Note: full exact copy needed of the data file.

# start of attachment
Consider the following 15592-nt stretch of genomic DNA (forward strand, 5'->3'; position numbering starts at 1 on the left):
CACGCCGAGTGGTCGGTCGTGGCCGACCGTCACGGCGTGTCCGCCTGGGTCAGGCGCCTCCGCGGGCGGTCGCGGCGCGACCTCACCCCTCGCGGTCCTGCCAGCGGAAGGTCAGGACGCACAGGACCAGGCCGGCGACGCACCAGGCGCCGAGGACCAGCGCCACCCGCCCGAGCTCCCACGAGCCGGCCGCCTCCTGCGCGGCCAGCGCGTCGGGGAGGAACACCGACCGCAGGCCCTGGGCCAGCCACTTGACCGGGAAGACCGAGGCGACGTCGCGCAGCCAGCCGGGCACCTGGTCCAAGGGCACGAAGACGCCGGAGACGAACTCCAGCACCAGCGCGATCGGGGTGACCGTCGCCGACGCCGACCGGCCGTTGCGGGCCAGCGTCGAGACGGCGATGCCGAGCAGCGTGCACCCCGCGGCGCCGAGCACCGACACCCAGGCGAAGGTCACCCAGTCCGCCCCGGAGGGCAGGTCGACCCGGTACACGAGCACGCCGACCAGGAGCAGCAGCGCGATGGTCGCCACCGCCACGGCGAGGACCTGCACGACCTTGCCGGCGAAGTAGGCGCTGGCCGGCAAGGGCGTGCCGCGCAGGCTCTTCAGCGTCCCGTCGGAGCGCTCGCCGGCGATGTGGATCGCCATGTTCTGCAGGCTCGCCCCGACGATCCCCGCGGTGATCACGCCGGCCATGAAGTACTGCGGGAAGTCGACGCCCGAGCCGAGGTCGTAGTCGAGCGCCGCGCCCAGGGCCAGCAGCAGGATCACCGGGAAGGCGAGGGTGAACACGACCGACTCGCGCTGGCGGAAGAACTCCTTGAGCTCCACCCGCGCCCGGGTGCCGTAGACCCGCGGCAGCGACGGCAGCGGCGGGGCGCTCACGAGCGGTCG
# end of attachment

Consider the following 15592-nt stretch of genomic DNA (forward strand, 5'->3'; position numbering starts at 1 on the left):
CACGCCGAGTGGTCGGTCGTGGCCGACCGTCACGGCGTGTCCGCCTGGGTCAGGCGCCTCCGCGGGCGGTCGCGGCGCGACCTCACCCCTCGCGGTCCTGCCAGCGGAAGGTCAGGACGCACAGGACCAGGCCGGCGACGCACCAGGCGCCGAGGACCAGCGCCACCCGCCCGAGCTCCCACGAGCCGGCCGCCTCCTGCGCGGCCAGCGCGTCGGGGAGGAACACCGACCGCAGGCCCTGGGCCAGCCACTTGACCGGGAAGACCGAGGCGACGTCGCGCAGCCAGCCGGGCACCTGGTCCAAGGGCACGAAGACGCCGGAGACGAACTCCAGCACCAGCGCGATCGGGGTGACCGTCGCCGACGCCGACCGGCCGTTGCGGGCCAGCGTCGAGACGGCGATGCCGAGCAGCGTGCACCCCGCGGCGCCGAGCACCGACACCCAGGCGAAGGTCACCCAGTCCGCCCCGGAGGGCAGGTCGACCCGGTACACGAGCACGCCGACCAGGAGCAGCAGCGCGATGGTCGCCACCGCCACGGCGAGGACCTGCACGACCTTGCCGGCGAAGTAGGCGCTGGCCGGCAAGGGCGTGCCGCGCAGGCTCTTCAGCGTCCCGTCGGAGCGCTCGCCGGCGATGTGGATCGCCATGTTCTGCAGGCTCGCCCCGACGATCCCCGCGGTGATCACGCCGGCCATGAAGTACTGCGGGAAGTCGACGCCCGAGCCGAGGTCGTAGTCGAGCGCCGCGCCCAGGGCCAGCAGCAGGATCACCGGGAAGGCGAGGGTGAACACGACCGACTCGCGCTGGCGGAAGAACTCCTTGAGCTCCACCCGCGCCCGGGTGCCGTAGACCCGCGGCAGCGACGGCAGCGGCGGGGCGCTCACGAGCGGTCG